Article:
Ireland stunned two-time world champions West Indies, chasing down a steep 304 in Nelson on Monday.
Half-centuries by Paul Stirling (92), Ed Joyce (84) and Niall O'Brien (79 not out) helped Ireland stun two-time world champions West Indies in their opening Pool B match of the World Cup on Monday. This was Ireland's third act of giant-slaying in as many World Cups. Back in 2007, the Irish had defeated 1992 world champions Pakistan before crushing England, chasing down a score in excess of 300 in Bangalore in 2011.
O'Brien, whose 72 had contributed heavily in the St Patrick's victory over Pakistan in 2007, was once again the key after Stirling fell eight short of a well-deserved hundred. Joyce, who had also played for England, before returning to Ireland, played the anchor's role to perfection and alongwith the experienced O'Brien ensured there were no middle-order collapses.
However, there was a late scare for the Irish as West Indies bounced back to pick up three quick wickets. There were though no signs of nerves for Niall O'Brien who saw his brother Kevin run out for a duck in the closing stages. Soon after losing the sixth wicket, Niall hit two successive boundaries to take Ireland past 300 - one shot away from another famous win.
Earlier, Lendl Simmons's dashing hundred and a personal-best 89 from Darren Sammy hoisted the West Indies to 304 for seven batting first. The pair, who came together with the West Indies in trouble at 87 for five after a three-wicket burst by left-arm spinner George Dockrell, equalled the West Indies' sixth-wicket partnership record of 154.
Simmons -- whose uncle Phil, the former West Indies batsman, is Ireland's coach -- was eventually dismissed in the last over for 104, his second one-day international century.
With Andre Russell adding an unbeaten 27 at the end, the West Indies posted 124 off the final 10 overs. But until Simmons and Sammy set about their rescue mission, the innings had revolved around the spin bowling of the 22-year-old Dockrell.
He finished with three for 50 after Ireland captain William Porterfield won the toss and opted to field, dismissing thoughts of superstition in a tournament where all four games played so far have been won by the team batting first.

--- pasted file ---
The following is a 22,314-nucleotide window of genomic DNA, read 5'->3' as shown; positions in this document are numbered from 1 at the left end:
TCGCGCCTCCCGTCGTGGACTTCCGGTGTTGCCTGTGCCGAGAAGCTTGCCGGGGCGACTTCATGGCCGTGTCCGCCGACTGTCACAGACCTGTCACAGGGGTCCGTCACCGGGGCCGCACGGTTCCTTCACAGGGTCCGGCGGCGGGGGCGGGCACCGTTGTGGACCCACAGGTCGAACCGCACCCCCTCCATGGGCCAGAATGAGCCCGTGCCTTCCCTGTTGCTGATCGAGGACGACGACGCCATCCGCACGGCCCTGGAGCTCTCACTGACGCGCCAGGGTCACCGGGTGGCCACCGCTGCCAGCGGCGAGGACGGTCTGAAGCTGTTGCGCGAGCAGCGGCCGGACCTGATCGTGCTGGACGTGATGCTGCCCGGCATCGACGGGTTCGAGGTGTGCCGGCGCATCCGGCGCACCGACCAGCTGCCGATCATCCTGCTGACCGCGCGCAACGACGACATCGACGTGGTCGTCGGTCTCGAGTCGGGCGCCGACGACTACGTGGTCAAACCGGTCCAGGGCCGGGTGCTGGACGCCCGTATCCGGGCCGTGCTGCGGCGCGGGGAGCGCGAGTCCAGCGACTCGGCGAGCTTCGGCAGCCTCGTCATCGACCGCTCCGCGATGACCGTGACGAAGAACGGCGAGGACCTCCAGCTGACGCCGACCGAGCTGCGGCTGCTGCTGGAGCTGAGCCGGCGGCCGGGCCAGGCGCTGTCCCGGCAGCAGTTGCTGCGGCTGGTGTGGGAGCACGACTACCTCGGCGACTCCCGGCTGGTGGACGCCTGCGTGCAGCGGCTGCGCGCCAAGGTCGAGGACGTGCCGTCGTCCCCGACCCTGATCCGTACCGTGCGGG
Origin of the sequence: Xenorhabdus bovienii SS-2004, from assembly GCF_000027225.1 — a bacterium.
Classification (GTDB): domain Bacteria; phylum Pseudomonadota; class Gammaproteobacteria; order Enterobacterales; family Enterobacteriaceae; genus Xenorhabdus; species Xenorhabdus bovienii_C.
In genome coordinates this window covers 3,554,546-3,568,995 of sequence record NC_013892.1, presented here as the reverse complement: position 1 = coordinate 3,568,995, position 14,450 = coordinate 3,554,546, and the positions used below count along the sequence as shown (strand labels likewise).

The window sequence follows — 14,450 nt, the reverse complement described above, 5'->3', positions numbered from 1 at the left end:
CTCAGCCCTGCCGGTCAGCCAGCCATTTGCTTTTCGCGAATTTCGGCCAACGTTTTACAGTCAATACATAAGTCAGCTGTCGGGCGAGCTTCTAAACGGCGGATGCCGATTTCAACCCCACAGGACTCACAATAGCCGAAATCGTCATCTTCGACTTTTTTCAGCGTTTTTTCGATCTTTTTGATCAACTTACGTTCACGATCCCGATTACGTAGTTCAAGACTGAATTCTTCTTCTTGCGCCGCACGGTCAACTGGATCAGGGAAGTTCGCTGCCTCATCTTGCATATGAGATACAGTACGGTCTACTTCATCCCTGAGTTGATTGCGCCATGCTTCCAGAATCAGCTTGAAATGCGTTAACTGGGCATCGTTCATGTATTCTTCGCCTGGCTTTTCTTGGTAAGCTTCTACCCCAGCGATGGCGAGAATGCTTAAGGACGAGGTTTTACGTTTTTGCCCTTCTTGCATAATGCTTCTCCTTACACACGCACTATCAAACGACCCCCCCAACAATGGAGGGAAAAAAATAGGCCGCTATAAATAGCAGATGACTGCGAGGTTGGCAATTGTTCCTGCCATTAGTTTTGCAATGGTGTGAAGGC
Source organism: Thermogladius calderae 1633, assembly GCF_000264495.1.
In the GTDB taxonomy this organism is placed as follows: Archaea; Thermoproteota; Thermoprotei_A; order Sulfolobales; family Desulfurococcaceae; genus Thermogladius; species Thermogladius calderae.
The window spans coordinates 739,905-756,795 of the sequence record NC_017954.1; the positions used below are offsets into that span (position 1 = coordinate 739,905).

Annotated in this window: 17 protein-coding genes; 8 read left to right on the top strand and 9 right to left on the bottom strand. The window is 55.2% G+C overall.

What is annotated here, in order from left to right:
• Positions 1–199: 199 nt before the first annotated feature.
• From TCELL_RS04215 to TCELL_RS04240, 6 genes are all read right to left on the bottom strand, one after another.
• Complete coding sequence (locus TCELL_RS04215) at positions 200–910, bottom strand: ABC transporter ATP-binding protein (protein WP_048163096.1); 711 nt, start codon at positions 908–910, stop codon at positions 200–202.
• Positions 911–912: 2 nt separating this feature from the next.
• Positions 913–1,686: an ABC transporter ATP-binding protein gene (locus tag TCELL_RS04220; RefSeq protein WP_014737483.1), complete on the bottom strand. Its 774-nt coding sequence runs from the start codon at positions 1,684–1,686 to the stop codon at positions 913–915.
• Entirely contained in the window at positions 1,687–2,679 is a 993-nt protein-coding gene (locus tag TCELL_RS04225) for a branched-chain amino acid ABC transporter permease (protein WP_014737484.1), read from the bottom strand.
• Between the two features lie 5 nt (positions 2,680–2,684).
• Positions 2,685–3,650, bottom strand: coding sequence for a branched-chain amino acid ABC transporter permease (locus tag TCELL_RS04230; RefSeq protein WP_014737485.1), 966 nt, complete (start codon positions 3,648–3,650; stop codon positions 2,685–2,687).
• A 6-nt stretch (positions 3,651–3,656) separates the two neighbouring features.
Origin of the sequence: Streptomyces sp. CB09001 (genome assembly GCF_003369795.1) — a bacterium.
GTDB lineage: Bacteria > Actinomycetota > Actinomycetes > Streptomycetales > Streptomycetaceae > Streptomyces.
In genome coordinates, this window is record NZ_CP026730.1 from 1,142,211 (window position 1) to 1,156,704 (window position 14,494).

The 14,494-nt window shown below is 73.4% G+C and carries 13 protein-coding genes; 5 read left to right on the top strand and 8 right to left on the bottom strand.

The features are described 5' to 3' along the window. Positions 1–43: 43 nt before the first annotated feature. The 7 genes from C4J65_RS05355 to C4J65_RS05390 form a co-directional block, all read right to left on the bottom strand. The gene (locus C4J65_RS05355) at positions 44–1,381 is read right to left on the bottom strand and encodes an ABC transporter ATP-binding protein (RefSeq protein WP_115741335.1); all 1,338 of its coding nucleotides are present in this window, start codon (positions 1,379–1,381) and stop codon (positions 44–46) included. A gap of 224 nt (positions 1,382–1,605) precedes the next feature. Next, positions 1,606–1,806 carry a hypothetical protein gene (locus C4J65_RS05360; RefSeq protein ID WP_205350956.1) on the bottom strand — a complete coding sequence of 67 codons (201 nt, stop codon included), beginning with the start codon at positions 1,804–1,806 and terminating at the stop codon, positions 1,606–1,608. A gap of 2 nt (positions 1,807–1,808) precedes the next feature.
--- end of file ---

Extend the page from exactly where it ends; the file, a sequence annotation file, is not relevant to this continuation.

His three prized scalps -- Chris Gayle, Marlon Samuels and Denesh Ramdin -- came in the space of just eight deliveries. It was another disappointment for Gayle, whose reputation as a cavalier big hitter has deserted him in recent times.
He has not passed 50 since playing Bangladesh in August and the last of his 21 centuries was against Sri Lanka in June 2013. Two-time World Cup champions West Indies were banking on Gayle and Samuels in their opener, but their 47-run stand ended when Gayle tried to break Dockrell's stranglehold and was caught by Kevin O'Brien on the boundary.
Two balls later, Dockrell had Samuels lbw for 21. The West Indies appealed but the replays confirmed Samuels was plumb in front. Dockrell fired again in his next over, getting an lbw decision against Denesh Ramdin.
The West Indies had lost three wickets for nine runs and were struggling at 87 for five in the 24th over. Enter Sammy and Simmons, who set about dismantling the bowling as they plundered runs at a rate of nearly eight an over.
Former West Indies captain Sammy faced 67 balls, including nine fours and four sixes while Simmons struck nine fours and five sixes in just 84 deliveries.
The West Indies started cautiously with only six runs in the first three overs and lost their first two wickets in a three-ball burst when Kevin O'Brien removed Dwayne Smith for 18 and Darren Bravo was run out by McBrine without scoring.
The 21-year-old McBrine, playing only his fourth ODI and for the first time facing a team other than Scotland, conceded just 26 runs from his 10 overs.